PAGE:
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Charles Cundall (1890-1971):
Study for Dunkirk Paddle Boat, circa 1940
Unmounted (ref: 7679)
Oil on paper
21 x 15 in. (53.3 x 38 cm)
Provenance: The Artist's Family
This is a study for Dunkirk Paddle Boat, currently at the Imperial War Museum;
credit Imperial War Museum; IWM_LD_6049
During WW2 Cundall was one of only thirty-seven salaried official war artists. In July 1940, the WAAC offered him a salaried six-month contract with the Admiralty, focusing on the work of the Merchant Navy: a timely subject that had been urged on the Admiralty by the Chamber of Shipping the previous spring.2 Cundall, an enthusiastic peacetime traveller, continued to be on the move during the next six months, working on naval subjects seen on the Thames and the Medway, in Cornwall (at Falmouth and St Mawes), and in the West Country. In 1941, after a brief lull following the end of his Admiralty employment early in the year, he was at last transferred to the Air Ministry, where he remained on salary until 1945. From 1941 until the end of the war his destinations included several English cities (notably Blackpool, Manchester, Liverpool and London) and counties (Kent, Somerset, Oxfordshire, Lancashire, Gloucestershire, Shropshire, Sussex, Yorkshire), various sites in Scotland (Oban, Orkney, Gourock, Rothesay, Edinburgh, Glasgow), Wales (Pembroke), Northern Ireland, the Channel Islands, and even Germany, where he recorded the wrecked bulk of the German pocket battleship Admiral Scheer in the summer of 1945.
The gusto that Cundall brought to his employment endeared him to members of the WAAC. So did his credentials; by 1940 he had a reputation on the national art scene as a member of the New English Art Club, the Royal Society of Portrait Painters and the Royal Society of Painters in Water-Colours. He had been made an associate member of the Royal Academy in 1937 (he would become a full academician in March 1944), and was a veteran of well-received solo exhibitions at London’s Colnaghi gallery. He also had solid experience of what battle was like. From 1914 to 1917 he had fought with the Royal Fusiliers and had suffered so severe an injury to his right hand that he was forced to paint thereafter with his left.However, the most attractive factor for the WAAC was that in the years since the mid-1920s Cundall had specialized in creating unified compositions out of complex, potentially confusing scenes – initially sporting matches, although his repertoire had expanded to embrace other events (such as Bank Holiday, Brighton, purchased for the Tate Gallery in 1933) involving large numbers of people spread over panoramic landscapes. “Such subjects are not aesthetic in58themselves,” wrote one critic in a later appreciation, “and can only be made so by a kind of imaginative concentration, plus an insatiable curiosity in democracy at play.” Modern warfare, with its vast fields of action, must have seemed the next logical step for an artist with these pictorial skills.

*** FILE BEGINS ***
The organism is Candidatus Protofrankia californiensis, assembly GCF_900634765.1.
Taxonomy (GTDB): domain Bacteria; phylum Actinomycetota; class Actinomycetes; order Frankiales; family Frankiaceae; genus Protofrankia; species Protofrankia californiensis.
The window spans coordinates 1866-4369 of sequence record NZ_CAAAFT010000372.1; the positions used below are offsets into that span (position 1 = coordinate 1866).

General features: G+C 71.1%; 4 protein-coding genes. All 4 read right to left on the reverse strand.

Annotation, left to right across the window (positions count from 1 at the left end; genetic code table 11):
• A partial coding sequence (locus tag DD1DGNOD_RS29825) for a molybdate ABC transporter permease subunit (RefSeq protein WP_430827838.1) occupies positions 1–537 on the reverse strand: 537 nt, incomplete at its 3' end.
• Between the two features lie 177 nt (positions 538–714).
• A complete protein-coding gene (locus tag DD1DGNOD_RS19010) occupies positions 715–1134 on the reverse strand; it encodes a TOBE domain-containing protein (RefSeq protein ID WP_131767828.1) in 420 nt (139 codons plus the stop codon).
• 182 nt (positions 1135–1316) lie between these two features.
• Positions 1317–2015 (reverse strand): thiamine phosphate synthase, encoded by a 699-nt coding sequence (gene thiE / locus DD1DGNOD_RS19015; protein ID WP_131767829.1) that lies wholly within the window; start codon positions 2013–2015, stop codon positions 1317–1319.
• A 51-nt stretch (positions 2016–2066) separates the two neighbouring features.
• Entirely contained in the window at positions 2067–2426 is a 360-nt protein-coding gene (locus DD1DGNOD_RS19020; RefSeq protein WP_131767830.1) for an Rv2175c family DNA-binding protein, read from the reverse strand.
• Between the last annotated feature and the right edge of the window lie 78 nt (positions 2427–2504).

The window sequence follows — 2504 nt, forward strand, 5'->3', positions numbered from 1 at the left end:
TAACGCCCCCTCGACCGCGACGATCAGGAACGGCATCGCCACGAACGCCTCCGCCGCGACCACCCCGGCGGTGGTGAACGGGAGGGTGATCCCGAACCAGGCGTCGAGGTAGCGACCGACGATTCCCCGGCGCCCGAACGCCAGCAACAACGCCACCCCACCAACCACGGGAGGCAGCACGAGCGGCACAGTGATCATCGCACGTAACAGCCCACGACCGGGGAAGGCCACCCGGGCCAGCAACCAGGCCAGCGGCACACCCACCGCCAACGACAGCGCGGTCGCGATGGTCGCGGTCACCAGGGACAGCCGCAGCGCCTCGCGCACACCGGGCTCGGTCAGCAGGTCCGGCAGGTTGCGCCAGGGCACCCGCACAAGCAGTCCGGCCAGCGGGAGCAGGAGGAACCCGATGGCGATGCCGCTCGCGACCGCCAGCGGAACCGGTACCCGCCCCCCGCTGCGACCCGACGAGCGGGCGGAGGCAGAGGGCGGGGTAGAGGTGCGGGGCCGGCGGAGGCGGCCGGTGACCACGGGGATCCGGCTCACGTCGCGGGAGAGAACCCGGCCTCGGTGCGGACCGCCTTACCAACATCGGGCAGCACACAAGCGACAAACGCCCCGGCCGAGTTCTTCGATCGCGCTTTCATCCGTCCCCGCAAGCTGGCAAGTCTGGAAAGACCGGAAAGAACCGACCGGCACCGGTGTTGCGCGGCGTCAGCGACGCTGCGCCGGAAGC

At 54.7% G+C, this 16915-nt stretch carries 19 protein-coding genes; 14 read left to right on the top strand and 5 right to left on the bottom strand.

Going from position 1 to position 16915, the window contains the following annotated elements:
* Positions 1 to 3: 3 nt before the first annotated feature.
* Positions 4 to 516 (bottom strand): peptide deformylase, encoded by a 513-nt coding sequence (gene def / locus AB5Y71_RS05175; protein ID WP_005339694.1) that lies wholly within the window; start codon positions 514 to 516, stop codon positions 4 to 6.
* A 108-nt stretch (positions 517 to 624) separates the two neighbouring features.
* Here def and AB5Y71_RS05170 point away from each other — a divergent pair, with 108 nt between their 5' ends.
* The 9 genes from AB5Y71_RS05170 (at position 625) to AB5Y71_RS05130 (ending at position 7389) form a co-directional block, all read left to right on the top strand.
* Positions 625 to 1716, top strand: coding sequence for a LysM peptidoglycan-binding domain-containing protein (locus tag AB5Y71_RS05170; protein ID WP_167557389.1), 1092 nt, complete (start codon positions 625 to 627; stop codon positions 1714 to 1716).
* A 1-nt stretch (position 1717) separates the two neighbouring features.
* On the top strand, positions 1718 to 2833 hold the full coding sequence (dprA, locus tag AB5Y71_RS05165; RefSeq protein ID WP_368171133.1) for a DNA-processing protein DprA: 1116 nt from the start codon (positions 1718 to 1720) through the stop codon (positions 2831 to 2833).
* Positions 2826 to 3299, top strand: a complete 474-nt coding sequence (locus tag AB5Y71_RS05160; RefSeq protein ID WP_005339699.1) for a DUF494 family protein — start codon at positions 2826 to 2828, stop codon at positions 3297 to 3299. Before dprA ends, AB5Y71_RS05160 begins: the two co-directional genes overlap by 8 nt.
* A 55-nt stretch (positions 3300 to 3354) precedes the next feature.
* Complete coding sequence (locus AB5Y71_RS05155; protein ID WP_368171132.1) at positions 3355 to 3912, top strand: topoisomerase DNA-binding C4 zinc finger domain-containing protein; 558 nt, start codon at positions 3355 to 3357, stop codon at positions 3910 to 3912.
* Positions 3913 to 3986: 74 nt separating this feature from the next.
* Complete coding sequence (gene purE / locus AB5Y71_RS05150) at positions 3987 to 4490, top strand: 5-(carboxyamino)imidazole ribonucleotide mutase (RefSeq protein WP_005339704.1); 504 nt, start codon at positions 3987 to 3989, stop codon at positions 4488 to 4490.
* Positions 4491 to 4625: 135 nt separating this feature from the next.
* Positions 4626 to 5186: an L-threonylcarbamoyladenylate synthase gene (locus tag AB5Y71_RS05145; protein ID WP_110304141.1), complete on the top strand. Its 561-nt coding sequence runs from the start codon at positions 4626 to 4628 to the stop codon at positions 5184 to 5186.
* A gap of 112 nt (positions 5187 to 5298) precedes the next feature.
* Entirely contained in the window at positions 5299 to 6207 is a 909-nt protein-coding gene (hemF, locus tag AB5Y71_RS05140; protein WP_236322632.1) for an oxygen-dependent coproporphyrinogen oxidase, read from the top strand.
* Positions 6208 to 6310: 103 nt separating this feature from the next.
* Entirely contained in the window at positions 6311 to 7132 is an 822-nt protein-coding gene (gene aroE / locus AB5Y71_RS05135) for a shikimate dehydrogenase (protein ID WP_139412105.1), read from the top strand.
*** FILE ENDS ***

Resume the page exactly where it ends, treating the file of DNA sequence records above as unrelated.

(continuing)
Cundall’s work was admired not only by the WAAC’s armed services representatives, but also by the committee’s three artist members. Muirhead Bone, Percy Jowett and Walter Russell were all, like Cundall, skilled academic artists. (Bone, whose drawings matched Cundall’s paintings for their compositional scale and complexity and for their wealth of precisely rendered detail, had written the catalogue foreword for his friend’s 1927 Colnaghi exhibition, praising him as a “detached observer we feel we can trust”. The WAAC ultimately accepted fifty-seven of Cundall’s paintings, on subjects ranging from naval installations to aerodromes; from aircraft under repair to flotillas of ships; from Women’s Auxiliary Air Force mechanics, to the landing of Bordeaux refugees in Falmouth in 1940 and the arrival of American troops in Northern Ireland in 1942; and from behind-the-scenes events at armed services installations, to actual combat.